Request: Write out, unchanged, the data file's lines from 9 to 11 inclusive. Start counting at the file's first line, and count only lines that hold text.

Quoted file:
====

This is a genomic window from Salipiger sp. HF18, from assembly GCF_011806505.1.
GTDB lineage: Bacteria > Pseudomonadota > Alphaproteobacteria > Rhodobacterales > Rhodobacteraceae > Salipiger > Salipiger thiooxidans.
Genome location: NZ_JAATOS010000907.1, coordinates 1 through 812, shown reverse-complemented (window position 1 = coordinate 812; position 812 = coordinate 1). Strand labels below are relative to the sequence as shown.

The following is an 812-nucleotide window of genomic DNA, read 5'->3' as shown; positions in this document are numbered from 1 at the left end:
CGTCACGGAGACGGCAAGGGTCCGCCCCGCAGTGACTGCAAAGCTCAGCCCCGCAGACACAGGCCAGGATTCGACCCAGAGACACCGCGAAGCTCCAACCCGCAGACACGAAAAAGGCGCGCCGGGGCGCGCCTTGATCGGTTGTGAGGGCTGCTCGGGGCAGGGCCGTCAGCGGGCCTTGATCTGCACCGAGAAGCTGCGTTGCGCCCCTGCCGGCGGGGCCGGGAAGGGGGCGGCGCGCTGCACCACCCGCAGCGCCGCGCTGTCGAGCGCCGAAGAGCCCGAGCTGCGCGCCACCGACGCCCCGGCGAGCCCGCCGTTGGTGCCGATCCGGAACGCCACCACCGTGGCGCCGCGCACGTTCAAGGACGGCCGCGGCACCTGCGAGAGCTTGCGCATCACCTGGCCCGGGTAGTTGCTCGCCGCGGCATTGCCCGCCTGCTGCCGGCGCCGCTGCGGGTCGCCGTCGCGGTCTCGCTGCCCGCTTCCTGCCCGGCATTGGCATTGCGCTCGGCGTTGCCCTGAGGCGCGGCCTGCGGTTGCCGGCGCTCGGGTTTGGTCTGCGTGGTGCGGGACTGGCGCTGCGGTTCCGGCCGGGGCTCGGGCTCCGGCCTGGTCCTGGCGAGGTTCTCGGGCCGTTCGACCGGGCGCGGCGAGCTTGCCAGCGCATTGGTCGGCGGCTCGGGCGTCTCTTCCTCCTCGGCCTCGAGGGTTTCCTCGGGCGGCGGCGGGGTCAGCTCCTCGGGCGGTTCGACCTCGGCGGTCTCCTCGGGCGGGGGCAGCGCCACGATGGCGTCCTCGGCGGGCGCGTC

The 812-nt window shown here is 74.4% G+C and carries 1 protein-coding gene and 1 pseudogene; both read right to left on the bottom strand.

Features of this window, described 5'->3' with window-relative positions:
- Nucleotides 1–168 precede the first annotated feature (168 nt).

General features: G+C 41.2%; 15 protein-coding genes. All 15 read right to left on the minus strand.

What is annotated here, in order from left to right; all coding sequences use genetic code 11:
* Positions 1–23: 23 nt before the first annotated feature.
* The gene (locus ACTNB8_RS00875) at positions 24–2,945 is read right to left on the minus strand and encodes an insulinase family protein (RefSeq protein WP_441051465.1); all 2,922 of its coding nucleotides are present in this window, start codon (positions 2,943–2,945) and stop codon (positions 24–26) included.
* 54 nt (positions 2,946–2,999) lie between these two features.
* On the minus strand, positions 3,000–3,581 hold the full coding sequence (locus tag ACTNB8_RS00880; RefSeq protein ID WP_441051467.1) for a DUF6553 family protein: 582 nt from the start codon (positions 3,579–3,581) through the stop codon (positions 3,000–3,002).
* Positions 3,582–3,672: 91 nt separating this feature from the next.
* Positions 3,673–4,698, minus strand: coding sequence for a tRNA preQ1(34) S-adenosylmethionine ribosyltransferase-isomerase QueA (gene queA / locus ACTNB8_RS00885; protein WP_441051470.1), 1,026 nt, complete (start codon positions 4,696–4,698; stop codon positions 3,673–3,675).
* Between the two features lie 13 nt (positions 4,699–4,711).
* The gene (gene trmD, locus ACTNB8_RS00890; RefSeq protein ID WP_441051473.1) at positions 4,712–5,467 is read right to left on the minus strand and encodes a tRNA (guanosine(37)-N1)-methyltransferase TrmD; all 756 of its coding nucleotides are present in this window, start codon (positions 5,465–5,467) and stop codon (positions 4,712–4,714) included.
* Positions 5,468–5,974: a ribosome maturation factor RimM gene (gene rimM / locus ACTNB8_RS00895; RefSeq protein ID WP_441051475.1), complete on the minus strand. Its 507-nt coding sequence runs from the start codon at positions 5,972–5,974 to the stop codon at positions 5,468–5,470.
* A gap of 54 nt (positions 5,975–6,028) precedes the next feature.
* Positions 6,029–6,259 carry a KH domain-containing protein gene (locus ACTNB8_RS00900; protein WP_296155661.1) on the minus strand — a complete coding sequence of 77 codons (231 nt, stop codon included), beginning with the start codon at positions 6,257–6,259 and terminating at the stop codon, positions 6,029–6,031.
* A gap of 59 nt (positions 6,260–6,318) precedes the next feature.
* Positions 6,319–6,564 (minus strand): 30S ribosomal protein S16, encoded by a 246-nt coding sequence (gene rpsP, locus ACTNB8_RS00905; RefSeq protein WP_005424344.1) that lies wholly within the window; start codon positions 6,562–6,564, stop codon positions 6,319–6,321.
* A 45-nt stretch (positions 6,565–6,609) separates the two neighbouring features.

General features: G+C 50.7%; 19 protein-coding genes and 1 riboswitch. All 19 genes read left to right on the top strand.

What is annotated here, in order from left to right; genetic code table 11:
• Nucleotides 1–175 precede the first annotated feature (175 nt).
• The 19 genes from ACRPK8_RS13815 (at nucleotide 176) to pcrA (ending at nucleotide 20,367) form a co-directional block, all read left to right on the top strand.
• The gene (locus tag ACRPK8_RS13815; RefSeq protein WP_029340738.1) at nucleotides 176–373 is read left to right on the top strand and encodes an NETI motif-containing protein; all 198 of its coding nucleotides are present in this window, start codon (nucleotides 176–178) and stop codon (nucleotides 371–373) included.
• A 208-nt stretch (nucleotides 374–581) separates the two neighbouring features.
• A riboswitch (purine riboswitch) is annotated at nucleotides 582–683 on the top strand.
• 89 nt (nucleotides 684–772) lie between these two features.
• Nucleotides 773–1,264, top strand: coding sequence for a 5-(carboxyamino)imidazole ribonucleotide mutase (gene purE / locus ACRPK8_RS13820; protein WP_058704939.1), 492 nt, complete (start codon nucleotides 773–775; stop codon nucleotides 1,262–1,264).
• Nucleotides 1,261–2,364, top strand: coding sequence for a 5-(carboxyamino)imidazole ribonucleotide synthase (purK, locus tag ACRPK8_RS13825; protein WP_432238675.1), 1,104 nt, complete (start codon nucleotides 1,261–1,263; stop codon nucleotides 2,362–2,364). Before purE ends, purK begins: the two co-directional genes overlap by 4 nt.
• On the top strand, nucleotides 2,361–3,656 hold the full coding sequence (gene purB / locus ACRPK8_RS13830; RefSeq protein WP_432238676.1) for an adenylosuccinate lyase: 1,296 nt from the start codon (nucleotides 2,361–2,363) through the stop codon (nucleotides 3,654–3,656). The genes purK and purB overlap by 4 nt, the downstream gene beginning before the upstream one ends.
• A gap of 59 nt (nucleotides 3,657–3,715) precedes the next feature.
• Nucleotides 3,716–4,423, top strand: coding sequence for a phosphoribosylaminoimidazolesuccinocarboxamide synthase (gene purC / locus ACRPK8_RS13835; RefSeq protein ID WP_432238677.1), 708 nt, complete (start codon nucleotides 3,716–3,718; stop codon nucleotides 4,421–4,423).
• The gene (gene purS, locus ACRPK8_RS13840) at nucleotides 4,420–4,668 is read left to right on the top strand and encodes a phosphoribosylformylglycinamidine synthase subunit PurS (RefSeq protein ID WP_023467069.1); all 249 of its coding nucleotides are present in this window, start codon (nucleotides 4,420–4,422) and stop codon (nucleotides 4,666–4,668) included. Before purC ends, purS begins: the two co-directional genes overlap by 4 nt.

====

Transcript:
General features: G+C 41.2%; 15 protein-coding genes. All 15 read right to left on the minus strand.

What is annotated here, in order from left to right; all coding sequences use genetic code 11:
* Positions 1–23: 23 nt before the first annotated feature.